COLD FEET | August 7th 2008
"A basin of melted calves-foot jelly was, I'm sure she thought, a cure for every woe" ~ Elizabeth Gaskell, "My Lady Ludlow" (1858)
From INTELLIGENT LIFE magazine, Summer 2008
Calves-foot jelly has two forms: sweet, common in 19th-century Britain and America (likely the version Gaskell mentions above); and savoury--called petcha, a standard of Ashkenazi Jewish cooking. Both dishes start with a long braise of split cow's feet. The latter adds garlic, onion, salt and pepper, and usually retains the meat that falls from the feet; the former adds sugar, Madeira wine, brandy, cinnamon and citrus, and discards the meat. In both cases the stock is chilled until it sets, and the fat that rises to the top is skimmed off.
The key component of both is collagen--a protein found mainly in connective tissue, in which feet abound. Collagen makes meat tough, but it also makes the same cut, after stewing, silky and rich. Smart cooks have long begged chicken feet from the butcher: they give chicken soup extra body. Hot, collagen imparts richness; chilled, it turns to gelatin.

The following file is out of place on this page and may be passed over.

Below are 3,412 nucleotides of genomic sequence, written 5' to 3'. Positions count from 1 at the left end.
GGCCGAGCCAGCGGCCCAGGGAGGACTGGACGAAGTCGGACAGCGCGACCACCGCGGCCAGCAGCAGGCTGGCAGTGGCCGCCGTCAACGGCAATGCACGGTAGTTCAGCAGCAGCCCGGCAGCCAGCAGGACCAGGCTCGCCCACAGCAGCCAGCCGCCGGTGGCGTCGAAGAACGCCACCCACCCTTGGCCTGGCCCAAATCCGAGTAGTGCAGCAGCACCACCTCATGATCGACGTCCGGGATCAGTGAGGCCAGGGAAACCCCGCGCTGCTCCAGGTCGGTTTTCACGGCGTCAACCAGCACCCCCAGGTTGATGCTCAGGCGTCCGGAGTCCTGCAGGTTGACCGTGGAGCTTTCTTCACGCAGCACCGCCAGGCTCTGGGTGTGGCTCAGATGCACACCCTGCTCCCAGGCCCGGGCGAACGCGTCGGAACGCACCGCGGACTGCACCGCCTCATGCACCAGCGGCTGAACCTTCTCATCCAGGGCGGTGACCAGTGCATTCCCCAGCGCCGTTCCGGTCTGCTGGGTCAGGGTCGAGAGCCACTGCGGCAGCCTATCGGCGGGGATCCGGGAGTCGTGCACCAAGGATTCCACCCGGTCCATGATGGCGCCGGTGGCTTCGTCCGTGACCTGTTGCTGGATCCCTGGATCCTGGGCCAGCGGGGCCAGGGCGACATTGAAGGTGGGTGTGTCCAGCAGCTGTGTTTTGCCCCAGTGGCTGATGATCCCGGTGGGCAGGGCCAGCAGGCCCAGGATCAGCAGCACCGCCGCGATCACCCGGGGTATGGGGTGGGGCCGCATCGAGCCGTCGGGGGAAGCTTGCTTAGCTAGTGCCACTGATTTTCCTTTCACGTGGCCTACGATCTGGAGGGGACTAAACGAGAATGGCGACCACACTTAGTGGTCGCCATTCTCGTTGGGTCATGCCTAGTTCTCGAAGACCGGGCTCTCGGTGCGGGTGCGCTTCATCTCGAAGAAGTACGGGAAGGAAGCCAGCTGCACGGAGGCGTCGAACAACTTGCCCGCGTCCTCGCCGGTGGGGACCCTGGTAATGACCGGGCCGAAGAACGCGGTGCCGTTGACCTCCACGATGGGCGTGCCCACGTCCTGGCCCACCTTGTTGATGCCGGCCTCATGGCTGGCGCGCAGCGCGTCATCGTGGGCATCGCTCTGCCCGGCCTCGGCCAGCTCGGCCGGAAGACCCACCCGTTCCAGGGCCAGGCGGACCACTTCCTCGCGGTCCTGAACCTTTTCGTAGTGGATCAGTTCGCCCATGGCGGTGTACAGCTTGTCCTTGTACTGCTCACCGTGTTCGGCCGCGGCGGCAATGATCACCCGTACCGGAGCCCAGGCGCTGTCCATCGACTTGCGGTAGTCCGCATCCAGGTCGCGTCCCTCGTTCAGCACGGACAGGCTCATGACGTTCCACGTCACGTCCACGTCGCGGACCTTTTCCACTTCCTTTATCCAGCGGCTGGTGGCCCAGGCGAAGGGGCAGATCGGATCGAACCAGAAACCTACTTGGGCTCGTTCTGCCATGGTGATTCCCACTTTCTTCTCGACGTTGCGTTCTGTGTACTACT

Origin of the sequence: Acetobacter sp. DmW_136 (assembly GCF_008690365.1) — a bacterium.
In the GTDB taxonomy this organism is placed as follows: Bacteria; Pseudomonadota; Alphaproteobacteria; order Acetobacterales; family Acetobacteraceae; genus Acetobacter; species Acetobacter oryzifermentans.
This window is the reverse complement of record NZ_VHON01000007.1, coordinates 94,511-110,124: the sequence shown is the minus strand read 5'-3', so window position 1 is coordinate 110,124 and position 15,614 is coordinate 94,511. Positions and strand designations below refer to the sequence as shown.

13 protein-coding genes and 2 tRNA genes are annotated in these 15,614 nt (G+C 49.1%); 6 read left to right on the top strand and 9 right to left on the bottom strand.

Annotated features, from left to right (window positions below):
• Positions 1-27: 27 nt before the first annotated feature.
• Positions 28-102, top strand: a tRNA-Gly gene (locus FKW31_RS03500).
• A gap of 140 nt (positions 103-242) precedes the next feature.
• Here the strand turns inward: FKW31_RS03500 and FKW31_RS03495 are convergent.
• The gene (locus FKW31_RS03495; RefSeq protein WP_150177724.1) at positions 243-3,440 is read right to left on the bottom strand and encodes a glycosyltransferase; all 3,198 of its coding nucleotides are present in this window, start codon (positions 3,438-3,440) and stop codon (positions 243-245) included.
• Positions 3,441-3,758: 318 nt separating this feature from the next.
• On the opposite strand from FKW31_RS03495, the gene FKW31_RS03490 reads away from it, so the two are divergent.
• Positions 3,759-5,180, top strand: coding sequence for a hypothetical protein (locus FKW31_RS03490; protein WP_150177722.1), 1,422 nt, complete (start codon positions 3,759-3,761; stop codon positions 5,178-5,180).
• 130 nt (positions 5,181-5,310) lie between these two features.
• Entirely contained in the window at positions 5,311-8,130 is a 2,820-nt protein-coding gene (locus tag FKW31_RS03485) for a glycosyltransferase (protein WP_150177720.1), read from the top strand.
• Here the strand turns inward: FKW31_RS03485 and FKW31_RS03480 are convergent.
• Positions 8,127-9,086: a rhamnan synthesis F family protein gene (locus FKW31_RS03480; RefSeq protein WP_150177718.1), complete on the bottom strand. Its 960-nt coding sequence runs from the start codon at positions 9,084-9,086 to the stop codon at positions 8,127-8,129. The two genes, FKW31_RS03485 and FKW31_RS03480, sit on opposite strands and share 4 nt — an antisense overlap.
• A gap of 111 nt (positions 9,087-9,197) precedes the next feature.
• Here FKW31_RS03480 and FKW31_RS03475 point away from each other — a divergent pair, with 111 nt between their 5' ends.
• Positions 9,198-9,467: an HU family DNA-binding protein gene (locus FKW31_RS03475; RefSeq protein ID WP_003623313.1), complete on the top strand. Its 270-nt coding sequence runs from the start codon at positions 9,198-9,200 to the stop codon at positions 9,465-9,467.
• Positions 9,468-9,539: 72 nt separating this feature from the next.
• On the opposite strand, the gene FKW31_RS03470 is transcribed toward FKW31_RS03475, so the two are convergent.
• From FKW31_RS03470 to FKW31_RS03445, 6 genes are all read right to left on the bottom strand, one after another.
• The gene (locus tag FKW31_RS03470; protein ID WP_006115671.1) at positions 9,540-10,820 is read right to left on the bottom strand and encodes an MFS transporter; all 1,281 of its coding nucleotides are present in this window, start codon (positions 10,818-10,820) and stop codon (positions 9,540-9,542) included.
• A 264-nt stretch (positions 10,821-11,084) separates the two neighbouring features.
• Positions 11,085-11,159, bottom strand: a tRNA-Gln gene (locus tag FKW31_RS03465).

Both forms of calves-foot jelly seem wrong now: the sweet because we rarely use meat in desserts, and the savoury because we associate gelatin's wobbliness with pudding. If the thought of eating meat jelly on toast makes you shiver, reflect on the soothing comfort of beef stew served from an iron cauldron, the silky elegance of golden consommé in a white china tureen, or the beard-sticking smackiness of a well-cooked trotter. All require gelatin--and all make better use of it than those horrible, fruit-studded, 1970s jellies. ~ JON FASMAN